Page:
Three students at Louisville Bible College were recruited to conduct a small telephone survey of 150 churches in Kentucky, Indiana, and Ohio. These churches ranged in size from fewer than 100 members to congregations of several thousand. The callers simply asked, “Are you familiar with some of the statistical information developed by the Barna Group and others in reference to the lack of Bible knowledge among adult Christians in America?” If the responder was aware of this, the caller then asked, “Is your congregation targeting this problem in any specific way?”
The outcome of the survey was mixed. Of the 127 churches successfully contacted, most expressed a commitment to adult Bible study, and about 65 percent said they were aware of the Barna research. The majority (83 percent) of those reached were interested in accessing Barna’s work, so our callers provided them with the online links (see below).
Most of the churches (77 percent) offered traditional programming that was not specifically targeting biblical illiteracy. No church was formally measuring the level of Bible knowledge among its members. Answers ranged from “we are offering adult Sunday school classes” to “we provide a program of small groups.” A few (13 percent) were depending mainly on the pulpit to provide Bible knowledge and encourage personal study of the Scriptures.
One of the more disappointing statistics showed that only 2 percent of churches were formally measuring the level of Bible knowledge among their adult members. Of the 127 contacted, just one church said it was currently engaged in meetings to study adult Biblical illiteracy in its ranks.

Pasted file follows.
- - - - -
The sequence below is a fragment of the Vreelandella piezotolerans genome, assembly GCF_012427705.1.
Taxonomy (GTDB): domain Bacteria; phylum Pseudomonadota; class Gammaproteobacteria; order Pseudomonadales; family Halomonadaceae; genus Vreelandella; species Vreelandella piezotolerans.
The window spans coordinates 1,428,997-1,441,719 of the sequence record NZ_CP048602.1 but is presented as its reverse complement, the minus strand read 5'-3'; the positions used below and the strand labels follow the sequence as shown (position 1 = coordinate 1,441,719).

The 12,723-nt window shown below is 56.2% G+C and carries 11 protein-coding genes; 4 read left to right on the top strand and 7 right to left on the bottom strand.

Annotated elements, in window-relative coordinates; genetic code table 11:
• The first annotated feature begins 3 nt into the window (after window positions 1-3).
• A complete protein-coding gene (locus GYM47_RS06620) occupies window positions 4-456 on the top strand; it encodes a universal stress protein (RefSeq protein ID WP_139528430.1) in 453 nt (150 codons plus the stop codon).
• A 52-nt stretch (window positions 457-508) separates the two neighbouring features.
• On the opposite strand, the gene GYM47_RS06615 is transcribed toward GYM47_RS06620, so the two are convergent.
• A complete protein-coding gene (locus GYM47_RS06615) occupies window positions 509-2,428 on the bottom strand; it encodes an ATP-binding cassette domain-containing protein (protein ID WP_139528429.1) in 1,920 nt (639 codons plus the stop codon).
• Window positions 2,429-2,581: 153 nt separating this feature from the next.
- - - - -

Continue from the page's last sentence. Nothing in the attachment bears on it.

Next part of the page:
Understandably, the smaller churches were faced with lack of resources and personnel shortages. But among those who did have the resources, our callers did not find a strong commitment to take aggressive measures, even though the problem was acknowledged. Of the churches contacted, none had plans to assess the level of biblical literacy among adult members.
This study admittedly was very small. At best it can offer only indicators. Obviously, a large-scale survey would provide more accurate statistical insight into what is being done to confront this problem. If only on a tiny scale, this 127-church survey seemed to suggest that churches of the Restoration Movement need to look more seriously at internal assessment. If such an assessment reveals a measurable deficiency in Bible knowledge, these congregations should take serious steps toward providing a remedy.
See for Yourself
To those who might argue that their congregation is an exception, I would offer the following appeal: Take the assessment step. Give your elders, deacons, teachers, and members a Bible quiz. There are several such quizzes available online, or you could develop your own. I would be happy to send a free test consisting of 75 multiple-choice questions (order by e-mail: firstname.lastname@example.org). You are free to edit this quiz.
There are other attractive and nonthreatening ways to conduct assessments. For example, a church might hold a ministries fair and offer a booth in which members could take short anonymous computerized Bible quizzes that would record only an average for the church.
Whatever approach you take, if you discover you are an exception, I rejoice with you. If you discover your church’s Bible illiteracy matches the unfortunate norm, hopefully you will have taken the first step to recovery.
Remember Hosea 4:6.
Charles A. Lee is professor of ministries at Louisville (Kentucky) Bible College.
How Others See the Problem
Visit these Web sites for more background on the disturbing trends summarized in this article: